Day 1/100: My Adventures in the Margins of Higher Ed

Four events marked my rather remarkable day. 

First, a colleague pointed out that Professor Malcolm Gillies, the Vice Chancellor of London Metropolitan University, mentioned this blog in his opinion piece in Times Higher Education. I am indeed a huge fan of Professor Gillies, and see him as a transformational leader leading what used to be a troubled university to excellence. Him mentioning this blog, particularly what was a particularly impulsively written post is both exhilarating and unnerving for me.

Second, it seemed that I am winning the argument in favour of 'big strategy' at work. Independent Higher Education in Britain is at a crossroad, and there are a million reason why a private college should downsize, or shut shop. However, it is also clear to see the big opportunity beyond the horizons. One can see the clampdown on student visas can't last forever, and once the government has cleared out the majority of 'bogus' colleges, which they must do and have been quite successful at doing so far, they have to open up the field for all legitimate providers. The trick is to see through this period and emerge on the other side of the tunnel. However, just surviving and being legitimate will not do: The independent college sector must have a reason to exist. I have been doing some work defining this 'big strategy' at work. It has been a continuous see-saw, and at times, it seemed like we were all ready to hang our boots. However, it is becoming increasingly apparent that the UK Higher Education will look a lot less monolithic in two years time than it is today, and the space for different kinds of providers is almost certain to open up. This is the redeeming force behind the strategy I am recommending - that we take bold decisions and attempt to define the field - drawing inspiration from, among others, the work Professor Gillies is doing at London Metropolitan University.

Third, work on my dissertation, which had to endure another quite intense cross-examination with my tutor, underwent another reversal. I could see my arguments - that the student as a consumer transforms the process of education and results in alienation of students - were going nowhere. My tutor was not ready to accept that the students have become consumers, that very passive creature who is always ordered around by the invisible whip of the marketer. Instead, his perspective was that the student was the appropriator, someone actively seeking to meet his/ her own ends. Moreover, he thought that was always the case. Midway into the conversation, I could see two perspectives emerging at the same time. First, I may be buying, rather uncritically, what the newspapers say. That the students have not become consumers nor would want to be, but the policy-makers and the media, and everyone else, are trying to fit them into a mould. The easiest mould to fit them into is that of a consumer, particularly as they are expected to pay, and carry debt, for education. It is rather we want them to be consumers rather than they really wanting to become one. Besides, the institutions may have started treating them as consumers, but the student, sitting in the middle of all this, is possibly, quietly, subverting all of it, following his/her own agenda rather than the one imposed by the society on them. However, it is equally plausible that my tutor, sitting within the settings of one of the most respected universities in the UK, can't see the student consumers at all. It is his own educational experience, and people who he will come in touch with, is somewhat triggering his question whether students have changed at all. And, with these two questions, I was immediately in that swampy territory which I have now come to recognise as the breeding ground for education: A feeling that I don't know which starts the process of knowing.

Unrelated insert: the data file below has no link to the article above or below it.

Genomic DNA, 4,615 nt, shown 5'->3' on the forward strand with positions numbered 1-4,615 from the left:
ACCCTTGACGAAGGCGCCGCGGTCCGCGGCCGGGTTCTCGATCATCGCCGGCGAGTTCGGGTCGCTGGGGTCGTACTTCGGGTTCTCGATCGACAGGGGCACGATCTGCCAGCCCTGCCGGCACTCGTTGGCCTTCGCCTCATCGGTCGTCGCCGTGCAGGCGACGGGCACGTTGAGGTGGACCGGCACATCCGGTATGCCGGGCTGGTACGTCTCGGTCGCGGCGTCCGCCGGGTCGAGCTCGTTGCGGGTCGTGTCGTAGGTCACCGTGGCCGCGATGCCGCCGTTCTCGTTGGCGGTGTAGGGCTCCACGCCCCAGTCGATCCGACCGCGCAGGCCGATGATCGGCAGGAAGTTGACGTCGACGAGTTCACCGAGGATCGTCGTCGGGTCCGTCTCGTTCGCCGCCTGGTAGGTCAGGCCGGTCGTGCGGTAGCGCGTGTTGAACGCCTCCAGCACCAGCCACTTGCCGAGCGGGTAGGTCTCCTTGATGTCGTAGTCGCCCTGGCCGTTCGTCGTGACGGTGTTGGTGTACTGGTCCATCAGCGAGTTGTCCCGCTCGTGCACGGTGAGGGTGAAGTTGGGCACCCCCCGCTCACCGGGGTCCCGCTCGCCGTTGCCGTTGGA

Finally, in the evening, I was at the RSA listening to Stefan Collini laying out what the universities are for. In his supremely articulate formulation, the universities are that final bastions of intellectual freedom where the independent scholarly enquiry could be carried out without having to meet the incessant and short term demands of practical ends. He is quick to point out the diverse nature of the university - an institution which is different from a business or the governmental organisation - and warned that attempting to mould it to the shape of either may end in the loss of vitality and purpose that the successful modern universities have come to embody. He painted an illuminating picture of a 'Faustian Pact' between the society and the university, the point being the society sets up the university for various practical purposes and grant it intellectual freedom which it must invariably require to attain these ends, but pursuit of this freedom invariably means that the university would go beyond the practical requirements. It was a fascinating end to my rather strange day of looking at Higher Education from different perspectives.


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